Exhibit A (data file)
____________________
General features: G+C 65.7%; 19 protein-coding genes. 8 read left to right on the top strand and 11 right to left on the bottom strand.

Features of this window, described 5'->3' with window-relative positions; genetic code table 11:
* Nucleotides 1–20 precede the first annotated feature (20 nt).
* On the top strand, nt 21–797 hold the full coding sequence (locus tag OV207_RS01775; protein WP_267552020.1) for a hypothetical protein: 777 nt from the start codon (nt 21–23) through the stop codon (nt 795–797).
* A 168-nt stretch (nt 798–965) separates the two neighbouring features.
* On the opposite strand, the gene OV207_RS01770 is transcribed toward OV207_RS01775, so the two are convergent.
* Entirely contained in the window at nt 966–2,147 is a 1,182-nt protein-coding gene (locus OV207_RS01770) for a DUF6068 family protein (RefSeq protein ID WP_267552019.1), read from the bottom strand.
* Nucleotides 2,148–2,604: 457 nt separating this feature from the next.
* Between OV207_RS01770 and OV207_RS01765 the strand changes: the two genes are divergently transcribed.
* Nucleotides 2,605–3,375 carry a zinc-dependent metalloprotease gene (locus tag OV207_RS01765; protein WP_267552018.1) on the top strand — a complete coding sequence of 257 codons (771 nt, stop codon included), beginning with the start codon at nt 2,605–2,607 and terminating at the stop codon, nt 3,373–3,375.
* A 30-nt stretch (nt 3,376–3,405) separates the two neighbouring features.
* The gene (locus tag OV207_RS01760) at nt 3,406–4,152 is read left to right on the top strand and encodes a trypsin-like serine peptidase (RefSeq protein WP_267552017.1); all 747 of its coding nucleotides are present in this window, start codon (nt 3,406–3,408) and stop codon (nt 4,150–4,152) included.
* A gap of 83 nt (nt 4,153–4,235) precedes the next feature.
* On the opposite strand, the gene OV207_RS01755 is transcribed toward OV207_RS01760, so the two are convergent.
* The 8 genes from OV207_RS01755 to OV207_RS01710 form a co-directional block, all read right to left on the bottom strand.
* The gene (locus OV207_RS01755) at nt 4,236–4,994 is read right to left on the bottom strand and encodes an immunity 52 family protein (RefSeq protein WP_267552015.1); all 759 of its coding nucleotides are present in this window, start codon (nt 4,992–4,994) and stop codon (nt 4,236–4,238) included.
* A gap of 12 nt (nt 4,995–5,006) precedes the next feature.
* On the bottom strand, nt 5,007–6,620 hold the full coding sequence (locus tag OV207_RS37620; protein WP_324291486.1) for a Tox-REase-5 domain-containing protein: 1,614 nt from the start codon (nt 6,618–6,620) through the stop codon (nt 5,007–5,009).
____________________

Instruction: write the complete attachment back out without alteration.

General features: G+C 65.7%; 19 protein-coding genes. 8 read left to right on the top strand and 11 right to left on the bottom strand.

Features of this window, described 5'->3' with window-relative positions; genetic code table 11:
* Nucleotides 1–20 precede the first annotated feature (20 nt).
* On the top strand, nt 21–797 hold the full coding sequence (locus tag OV207_RS01775; protein WP_267552020.1) for a hypothetical protein: 777 nt from the start codon (nt 21–23) through the stop codon (nt 795–797).
* A 168-nt stretch (nt 798–965) separates the two neighbouring features.
* On the opposite strand, the gene OV207_RS01770 is transcribed toward OV207_RS01775, so the two are convergent.
* Entirely contained in the window at nt 966–2,147 is a 1,182-nt protein-coding gene (locus OV207_RS01770) for a DUF6068 family protein (RefSeq protein ID WP_267552019.1), read from the bottom strand.
* Nucleotides 2,148–2,604: 457 nt separating this feature from the next.
* Between OV207_RS01770 and OV207_RS01765 the strand changes: the two genes are divergently transcribed.
* Nucleotides 2,605–3,375 carry a zinc-dependent metalloprotease gene (locus tag OV207_RS01765; protein WP_267552018.1) on the top strand — a complete coding sequence of 257 codons (771 nt, stop codon included), beginning with the start codon at nt 2,605–2,607 and terminating at the stop codon, nt 3,373–3,375.
* A 30-nt stretch (nt 3,376–3,405) separates the two neighbouring features.
* The gene (locus tag OV207_RS01760) at nt 3,406–4,152 is read left to right on the top strand and encodes a trypsin-like serine peptidase (RefSeq protein WP_267552017.1); all 747 of its coding nucleotides are present in this window, start codon (nt 3,406–3,408) and stop codon (nt 4,150–4,152) included.
* A gap of 83 nt (nt 4,153–4,235) precedes the next feature.
* On the opposite strand, the gene OV207_RS01755 is transcribed toward OV207_RS01760, so the two are convergent.
* The 8 genes from OV207_RS01755 to OV207_RS01710 form a co-directional block, all read right to left on the bottom strand.
* The gene (locus OV207_RS01755) at nt 4,236–4,994 is read right to left on the bottom strand and encodes an immunity 52 family protein (RefSeq protein WP_267552015.1); all 759 of its coding nucleotides are present in this window, start codon (nt 4,992–4,994) and stop codon (nt 4,236–4,238) included.
* A gap of 12 nt (nt 4,995–5,006) precedes the next feature.
* On the bottom strand, nt 5,007–6,620 hold the full coding sequence (locus tag OV207_RS37620; protein WP_324291486.1) for a Tox-REase-5 domain-containing protein: 1,614 nt from the start codon (nt 6,618–6,620) through the stop codon (nt 5,007–5,009).